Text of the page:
Ethnicity and men's unemployment dynamics
Lucinda Platt, University of Essex
[Project number 40011]
The data will be used to conduct a project on the comparative employment
situation of men from different ethnic groups in England and Wales. Specifically,
it will be used to:
a) describe patterns of unemployment duration between 1994 and 2004 by ethnic group and religious affiliation, including comparing survival functions for the different ethnic and religious groups
b) analyse the impact on hazards of both unemployment exit and re-entry of ethnic group and religious affiliation, controlling for a limited number of characteristics, using techniques of survival analysis that suited to the claimant count data (Jenkins, 2004).
NB the project has been designed specifically to enable the beta testing
of the claimant count data. It is thus planned as a self-contained project
that can be completed by October 2006. Potential future developments are
Understanding differences in unemployment durations has become a fundamental element of academic approaches to (un)employment analysis and to policy approaches to the unemployed. Moreover, given the striking differences in unemployment by ethnic group and the concern with equalising employment rates across ethnic groups (the subject of a DWP PSA target), applying such dynamic approaches to analysis of ethnic group differences clearly has an important policy-related role as well as being of intrinsic interest.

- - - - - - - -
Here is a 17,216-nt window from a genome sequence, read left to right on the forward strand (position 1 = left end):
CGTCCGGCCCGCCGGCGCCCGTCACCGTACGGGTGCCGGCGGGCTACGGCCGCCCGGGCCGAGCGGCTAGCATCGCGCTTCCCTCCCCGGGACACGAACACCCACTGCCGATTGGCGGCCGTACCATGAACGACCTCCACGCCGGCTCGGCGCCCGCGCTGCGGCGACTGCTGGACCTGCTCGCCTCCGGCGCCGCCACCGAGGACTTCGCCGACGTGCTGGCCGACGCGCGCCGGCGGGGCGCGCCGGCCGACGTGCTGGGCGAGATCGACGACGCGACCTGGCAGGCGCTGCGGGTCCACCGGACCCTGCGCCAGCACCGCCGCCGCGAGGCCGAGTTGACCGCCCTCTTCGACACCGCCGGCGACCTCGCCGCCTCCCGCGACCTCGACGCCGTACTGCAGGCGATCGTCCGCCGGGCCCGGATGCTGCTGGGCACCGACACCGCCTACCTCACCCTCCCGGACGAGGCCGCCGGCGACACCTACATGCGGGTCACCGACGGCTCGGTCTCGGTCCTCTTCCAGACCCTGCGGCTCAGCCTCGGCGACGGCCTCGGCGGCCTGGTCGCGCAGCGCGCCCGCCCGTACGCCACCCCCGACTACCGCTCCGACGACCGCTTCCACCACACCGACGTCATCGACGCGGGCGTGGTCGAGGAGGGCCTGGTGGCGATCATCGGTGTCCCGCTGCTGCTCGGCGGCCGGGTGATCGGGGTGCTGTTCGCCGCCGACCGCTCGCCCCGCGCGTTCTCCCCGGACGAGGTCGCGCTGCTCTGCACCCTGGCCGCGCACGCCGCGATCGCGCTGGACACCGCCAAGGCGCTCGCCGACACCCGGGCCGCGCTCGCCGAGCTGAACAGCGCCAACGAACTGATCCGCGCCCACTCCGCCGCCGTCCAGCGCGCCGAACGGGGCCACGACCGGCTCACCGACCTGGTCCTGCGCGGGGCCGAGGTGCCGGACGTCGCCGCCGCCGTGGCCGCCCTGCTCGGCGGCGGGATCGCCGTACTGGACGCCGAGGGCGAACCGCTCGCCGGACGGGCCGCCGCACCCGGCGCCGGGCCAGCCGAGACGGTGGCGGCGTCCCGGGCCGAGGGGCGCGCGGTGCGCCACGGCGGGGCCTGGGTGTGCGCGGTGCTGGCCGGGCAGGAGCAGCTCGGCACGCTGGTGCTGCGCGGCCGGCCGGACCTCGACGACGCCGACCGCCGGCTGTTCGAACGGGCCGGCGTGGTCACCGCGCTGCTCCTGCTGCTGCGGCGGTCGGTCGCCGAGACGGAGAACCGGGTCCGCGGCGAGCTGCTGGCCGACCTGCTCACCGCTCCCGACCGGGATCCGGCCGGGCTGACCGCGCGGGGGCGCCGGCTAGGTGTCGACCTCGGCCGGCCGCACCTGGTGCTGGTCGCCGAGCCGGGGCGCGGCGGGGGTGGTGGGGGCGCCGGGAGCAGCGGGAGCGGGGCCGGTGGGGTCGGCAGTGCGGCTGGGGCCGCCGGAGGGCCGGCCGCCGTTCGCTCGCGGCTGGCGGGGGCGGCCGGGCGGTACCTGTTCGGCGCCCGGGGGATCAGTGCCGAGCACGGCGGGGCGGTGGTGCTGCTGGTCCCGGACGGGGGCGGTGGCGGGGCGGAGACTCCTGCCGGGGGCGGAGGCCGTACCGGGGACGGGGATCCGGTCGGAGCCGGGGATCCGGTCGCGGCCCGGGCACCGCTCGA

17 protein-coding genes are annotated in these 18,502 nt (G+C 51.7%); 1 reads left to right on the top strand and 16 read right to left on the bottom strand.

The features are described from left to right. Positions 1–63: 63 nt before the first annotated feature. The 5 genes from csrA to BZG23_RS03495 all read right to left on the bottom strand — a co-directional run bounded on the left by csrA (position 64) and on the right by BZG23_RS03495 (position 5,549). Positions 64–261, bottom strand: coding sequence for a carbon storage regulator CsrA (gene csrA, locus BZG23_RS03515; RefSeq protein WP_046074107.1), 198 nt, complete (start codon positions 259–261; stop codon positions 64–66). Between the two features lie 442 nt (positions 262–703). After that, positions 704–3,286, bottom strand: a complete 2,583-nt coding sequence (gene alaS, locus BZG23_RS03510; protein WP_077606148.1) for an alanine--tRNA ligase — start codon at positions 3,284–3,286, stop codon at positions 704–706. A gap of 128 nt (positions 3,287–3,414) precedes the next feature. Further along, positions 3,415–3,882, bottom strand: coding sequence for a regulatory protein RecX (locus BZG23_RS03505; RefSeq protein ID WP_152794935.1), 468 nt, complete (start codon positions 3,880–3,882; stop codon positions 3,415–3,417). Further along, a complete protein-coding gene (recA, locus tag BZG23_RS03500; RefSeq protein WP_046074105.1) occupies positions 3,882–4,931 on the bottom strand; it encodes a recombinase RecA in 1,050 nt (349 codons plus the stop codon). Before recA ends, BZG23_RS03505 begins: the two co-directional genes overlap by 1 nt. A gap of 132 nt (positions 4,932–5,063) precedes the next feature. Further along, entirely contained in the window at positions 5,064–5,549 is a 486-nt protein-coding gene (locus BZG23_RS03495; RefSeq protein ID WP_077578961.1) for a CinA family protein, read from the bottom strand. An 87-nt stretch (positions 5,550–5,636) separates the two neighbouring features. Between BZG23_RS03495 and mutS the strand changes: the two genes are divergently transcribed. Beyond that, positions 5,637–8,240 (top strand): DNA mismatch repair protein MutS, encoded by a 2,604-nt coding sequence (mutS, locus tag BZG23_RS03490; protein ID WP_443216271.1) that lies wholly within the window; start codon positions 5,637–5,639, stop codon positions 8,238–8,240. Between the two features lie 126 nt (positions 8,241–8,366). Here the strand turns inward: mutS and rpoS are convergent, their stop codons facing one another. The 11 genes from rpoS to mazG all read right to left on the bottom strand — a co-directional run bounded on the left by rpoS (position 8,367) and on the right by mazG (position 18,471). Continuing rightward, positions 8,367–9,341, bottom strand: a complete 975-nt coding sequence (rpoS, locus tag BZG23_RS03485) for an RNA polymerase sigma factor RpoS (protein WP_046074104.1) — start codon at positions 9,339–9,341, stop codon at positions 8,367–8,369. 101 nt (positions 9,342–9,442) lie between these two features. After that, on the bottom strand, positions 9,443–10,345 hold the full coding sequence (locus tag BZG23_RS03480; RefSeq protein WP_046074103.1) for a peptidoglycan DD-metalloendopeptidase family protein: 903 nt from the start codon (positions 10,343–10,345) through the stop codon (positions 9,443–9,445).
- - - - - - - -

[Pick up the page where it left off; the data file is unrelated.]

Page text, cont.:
However, there is little extant work on the dynamics of unemployment or of benefit receipt in relation to how it varies by ethnic group in England and Wales. Exceptions are Thomas (1998a, b) who used the Survey of Incomes In and Out of Work to examine ethnic differences in unemployment relating those to attitudes and commuting differences; and a couple of studies exploiting the panel element of the Labour Force Survey to examine ethnic differences in men's unemployment durations in relation to job search methods (Battu et al, 2004; Frijters et al, 2005). However, in the first case, the data date from the late 1980s and thus can only provide limited information about the contemporary picture and in the latter case, the short duration of the LFS panel (five quarters), as well as the need for pooling to obtain sufficient sample sizes, restricts the detail and extent of our understanding of patterns of unemployment durations. Platt (2006) examined benefit dynamics for families with children in one British city, a study in which she also examined benefit re-entry, a rarely examined but important (in policy terms) aspect of benefit and unemployment dynamics. However, the observation window was again relatively short at 18 months and she considered the dynamics of benefit entitlement across both the low paid and the unemployed rather than a specific focus on unemployment.
There is therefore a clear need for a detailed, and in the first instance
predominantly descriptive account of unemployment durations and their
variation by ethnic group.